Private banks, with their myriad functions and qualities—like being deputized by the federal government to disburse loans and engage in activities that resemble money creation—don’t exist to advance public good. They exist to rake in exorbitant profits for themselves, proving time and again they’ll do anything in their power to make a quick dollar, and they don’t mind being villainously evil in order to do it. So long as this singular end is protected, as is the case with many behemoth corporations licensed by state charters to populate markets under capitalism, mammoth banking institutions will continue to subject us to their tyranny at the cost of a better functioning society.
Large Wall Street banks were so predatory and played such a fundamental role in the 2007 financial crash that the U.S. government literally had to create a new regulatory agency to protect people from their wrath. And because the banking industry is so heavily consolidated, this leaves many Americans little choice other than to bank at one of “The Big Four”: JP Morgan-Chase, Bank of America, Wells Fargo, or Citigroup, which hold 45% of all deposits in the U.S. Their monopoly power has resulted in a systemic failure for the banking system to respond to the needs of people by guaranteeing access to an essential service by leaving smaller, poorer, and communities of color behind.
According to the Center of American Progress, almost a quarter of households in America are either unbanked or underserved by their bank. They note that Black Americans represent 36.6% of the unbanked population, and are left without a savings or checking account. Further, Black Americans represent over 22% of the entire population of Americans who are underbanked, which means that they must rely on other predatory banking options such as check cashers or high interest loan services even though they technically have a bank account. This allows predatory lending and other exploitative practices that sever access to wealth building to persist, leaving many without viable options to respond to widespread crises, furthering economic inequality.
Throughput the COVID-19 pandemic and the 2007 financial crisis, we have witnesses that without strict enforcement of antimonopoly laws or effective consumer protections, the biggest banks will continue to balloon in size without being held to account for the structural damage they cause. While our conditions worsen because those with immense wealth and access to the levers of power in Congress have no interest in disrupting a system that has brought them great fortunes, there is reason to be hopeful. There exists one viable option on the table to help remedy these harms thanks to Rashida Talib and Alexandria Ocasio-Cortez: Public banking.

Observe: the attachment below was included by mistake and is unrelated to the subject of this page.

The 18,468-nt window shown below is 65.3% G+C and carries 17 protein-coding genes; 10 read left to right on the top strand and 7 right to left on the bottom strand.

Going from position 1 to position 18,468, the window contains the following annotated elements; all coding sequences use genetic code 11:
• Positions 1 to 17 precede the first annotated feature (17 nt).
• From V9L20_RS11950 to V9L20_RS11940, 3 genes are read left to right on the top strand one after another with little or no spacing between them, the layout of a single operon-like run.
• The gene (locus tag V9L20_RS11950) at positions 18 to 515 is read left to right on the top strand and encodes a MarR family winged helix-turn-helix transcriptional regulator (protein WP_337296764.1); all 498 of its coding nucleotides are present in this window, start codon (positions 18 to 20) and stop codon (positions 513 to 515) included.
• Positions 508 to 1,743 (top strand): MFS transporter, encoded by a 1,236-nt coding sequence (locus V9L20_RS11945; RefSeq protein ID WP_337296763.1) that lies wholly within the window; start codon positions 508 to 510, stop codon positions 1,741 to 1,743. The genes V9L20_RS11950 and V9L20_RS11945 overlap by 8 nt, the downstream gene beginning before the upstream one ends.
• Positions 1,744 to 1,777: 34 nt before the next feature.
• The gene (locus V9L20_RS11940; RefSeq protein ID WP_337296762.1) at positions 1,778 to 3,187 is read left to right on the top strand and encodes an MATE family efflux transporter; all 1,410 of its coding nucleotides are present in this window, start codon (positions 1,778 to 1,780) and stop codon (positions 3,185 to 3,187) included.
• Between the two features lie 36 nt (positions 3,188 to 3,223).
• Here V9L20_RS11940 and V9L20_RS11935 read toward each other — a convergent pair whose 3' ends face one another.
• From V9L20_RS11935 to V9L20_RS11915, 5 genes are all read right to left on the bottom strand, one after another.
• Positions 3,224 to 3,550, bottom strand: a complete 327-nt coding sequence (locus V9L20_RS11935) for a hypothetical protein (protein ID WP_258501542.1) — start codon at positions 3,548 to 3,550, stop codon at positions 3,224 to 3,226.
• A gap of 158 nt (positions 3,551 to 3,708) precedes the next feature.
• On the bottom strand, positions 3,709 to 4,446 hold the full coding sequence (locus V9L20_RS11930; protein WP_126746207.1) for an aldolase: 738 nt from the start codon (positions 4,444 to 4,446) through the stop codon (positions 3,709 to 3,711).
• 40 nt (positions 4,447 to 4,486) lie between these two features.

According to the public banking institute, “Public banking is banking operated in the public interest, through institutions owned by the people through their representative governments.” There are those in Congress who wish to stop this harm and have been fighting for consumer protection rights for some time like Katy Porter (D-CA.) and Elizabeth Warren (D-MA.), who have grilled Wall St. CEOs in the past for their evil practices and unconscionable pay disparities.
The Talib + AOC Bill recognizes the urgent need to rein in the power of private financial institutions to create a fair, equitable banking system. The appropriately named the Public Banking Act, that recognizes how economic stability and access to building wealth is very much so dependent on the critical services a bank should guarantee to everyone. Their bill would, in addition to proscribing banks from further investing in the fossil fuel industry and being agents of chaos by contributing to the rapid warming of our planet, create community-serving banks and encourage state governments to “establish new channels of public investment” said Talib.
Public banks, that could be housed in local postal service building across the country, would offer a variety of conventional banking services that private commercial banks offer—like loans for mortgages and other money services. Without the need to nickel and dime patrons and absent the profit motive, public banks should offer no ATM fees, hidden charges, restrictive terms, and overdraft penalties (which disproportionately burden those with low-income).
Public banks would also carry the same FDIC insurance and could offer other community funded projects and less harsh debt financing options to patrons. The difference is that people would not have to do this through predatory private banks or try to build their wealth or gain access to credit without involving Wall Street. Public banks could also offer a seamless way to disburse a Universal Basic Income or any future stimulus checks without any potential fines or fees or delay.
There is no advantage to allowing four of largest banks to have enormous control over so many people in one country’s economy, and we have witnessed the damage that cause do over and over again—all the while paying no more than the equivalent of a slap on the risk in fines as punishment for their conquest. Again and again, the American public is harmed by the recklessness of large private banks all together and the tyranny of private commercial banks, and will always be the ones injured for their wrongdoing. As Bernie Sanders once lamented, “If they’re too big to fail, they’re too big to exist.” If our leaders in congress care about taking meaningful steps to achieve racial and economic equality, they would be wise to expand public banking.